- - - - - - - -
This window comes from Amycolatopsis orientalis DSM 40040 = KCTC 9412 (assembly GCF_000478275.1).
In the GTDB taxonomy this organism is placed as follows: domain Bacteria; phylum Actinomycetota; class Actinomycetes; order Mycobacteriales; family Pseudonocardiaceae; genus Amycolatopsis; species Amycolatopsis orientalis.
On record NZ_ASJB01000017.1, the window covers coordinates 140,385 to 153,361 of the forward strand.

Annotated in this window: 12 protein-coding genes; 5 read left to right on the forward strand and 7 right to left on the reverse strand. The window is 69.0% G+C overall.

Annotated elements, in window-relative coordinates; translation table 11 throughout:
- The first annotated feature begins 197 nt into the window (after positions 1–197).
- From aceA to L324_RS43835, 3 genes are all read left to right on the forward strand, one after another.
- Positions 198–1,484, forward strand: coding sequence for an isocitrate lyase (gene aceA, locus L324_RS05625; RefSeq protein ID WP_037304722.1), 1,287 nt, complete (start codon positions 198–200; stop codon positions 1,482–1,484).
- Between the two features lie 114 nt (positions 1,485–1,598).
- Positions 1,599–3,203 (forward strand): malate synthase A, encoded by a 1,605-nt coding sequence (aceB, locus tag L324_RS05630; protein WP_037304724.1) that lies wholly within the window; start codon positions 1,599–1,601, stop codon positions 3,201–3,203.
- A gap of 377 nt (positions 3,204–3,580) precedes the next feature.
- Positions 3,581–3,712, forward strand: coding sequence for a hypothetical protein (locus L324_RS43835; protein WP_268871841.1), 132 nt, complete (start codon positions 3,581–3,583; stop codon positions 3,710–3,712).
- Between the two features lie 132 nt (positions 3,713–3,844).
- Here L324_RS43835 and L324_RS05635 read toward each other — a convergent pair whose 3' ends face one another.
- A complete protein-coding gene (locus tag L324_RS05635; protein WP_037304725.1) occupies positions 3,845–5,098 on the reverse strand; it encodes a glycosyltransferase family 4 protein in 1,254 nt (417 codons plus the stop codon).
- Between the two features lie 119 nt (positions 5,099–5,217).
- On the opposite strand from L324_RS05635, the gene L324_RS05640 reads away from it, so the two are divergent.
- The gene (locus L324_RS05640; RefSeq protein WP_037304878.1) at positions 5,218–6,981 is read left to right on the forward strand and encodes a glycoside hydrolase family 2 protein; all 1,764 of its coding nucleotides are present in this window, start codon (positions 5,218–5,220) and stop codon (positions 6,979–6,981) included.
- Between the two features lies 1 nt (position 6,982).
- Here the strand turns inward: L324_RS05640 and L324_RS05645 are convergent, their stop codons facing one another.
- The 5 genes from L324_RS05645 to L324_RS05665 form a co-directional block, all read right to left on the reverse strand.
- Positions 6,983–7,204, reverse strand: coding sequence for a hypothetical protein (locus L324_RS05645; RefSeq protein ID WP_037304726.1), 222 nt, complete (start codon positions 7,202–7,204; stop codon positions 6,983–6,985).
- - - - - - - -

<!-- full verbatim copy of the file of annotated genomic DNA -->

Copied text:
This window comes from Amycolatopsis orientalis DSM 40040 = KCTC 9412 (assembly GCF_000478275.1).
In the GTDB taxonomy this organism is placed as follows: domain Bacteria; phylum Actinomycetota; class Actinomycetes; order Mycobacteriales; family Pseudonocardiaceae; genus Amycolatopsis; species Amycolatopsis orientalis.
On record NZ_ASJB01000017.1, the window covers coordinates 140,385 to 153,361 of the forward strand.

Annotated in this window: 12 protein-coding genes; 5 read left to right on the forward strand and 7 right to left on the reverse strand. The window is 69.0% G+C overall.

Annotated elements, in window-relative coordinates; translation table 11 throughout:
- The first annotated feature begins 197 nt into the window (after positions 1–197).
- From aceA to L324_RS43835, 3 genes are all read left to right on the forward strand, one after another.
- Positions 198–1,484, forward strand: coding sequence for an isocitrate lyase (gene aceA, locus L324_RS05625; RefSeq protein ID WP_037304722.1), 1,287 nt, complete (start codon positions 198–200; stop codon positions 1,482–1,484).
- Between the two features lie 114 nt (positions 1,485–1,598).
- Positions 1,599–3,203 (forward strand): malate synthase A, encoded by a 1,605-nt coding sequence (aceB, locus tag L324_RS05630; protein WP_037304724.1) that lies wholly within the window; start codon positions 1,599–1,601, stop codon positions 3,201–3,203.
- A gap of 377 nt (positions 3,204–3,580) precedes the next feature.
- Positions 3,581–3,712, forward strand: coding sequence for a hypothetical protein (locus L324_RS43835; protein WP_268871841.1), 132 nt, complete (start codon positions 3,581–3,583; stop codon positions 3,710–3,712).
- Between the two features lie 132 nt (positions 3,713–3,844).
- Here L324_RS43835 and L324_RS05635 read toward each other — a convergent pair whose 3' ends face one another.
- A complete protein-coding gene (locus tag L324_RS05635; protein WP_037304725.1) occupies positions 3,845–5,098 on the reverse strand; it encodes a glycosyltransferase family 4 protein in 1,254 nt (417 codons plus the stop codon).
- Between the two features lie 119 nt (positions 5,099–5,217).
- On the opposite strand from L324_RS05635, the gene L324_RS05640 reads away from it, so the two are divergent.
- The gene (locus L324_RS05640; RefSeq protein WP_037304878.1) at positions 5,218–6,981 is read left to right on the forward strand and encodes a glycoside hydrolase family 2 protein; all 1,764 of its coding nucleotides are present in this window, start codon (positions 5,218–5,220) and stop codon (positions 6,979–6,981) included.
- Between the two features lies 1 nt (position 6,982).
- Here the strand turns inward: L324_RS05640 and L324_RS05645 are convergent, their stop codons facing one another.
- The 5 genes from L324_RS05645 to L324_RS05665 form a co-directional block, all read right to left on the reverse strand.
- Positions 6,983–7,204, reverse strand: coding sequence for a hypothetical protein (locus L324_RS05645; RefSeq protein ID WP_037304726.1), 222 nt, complete (start codon positions 7,202–7,204; stop codon positions 6,983–6,985).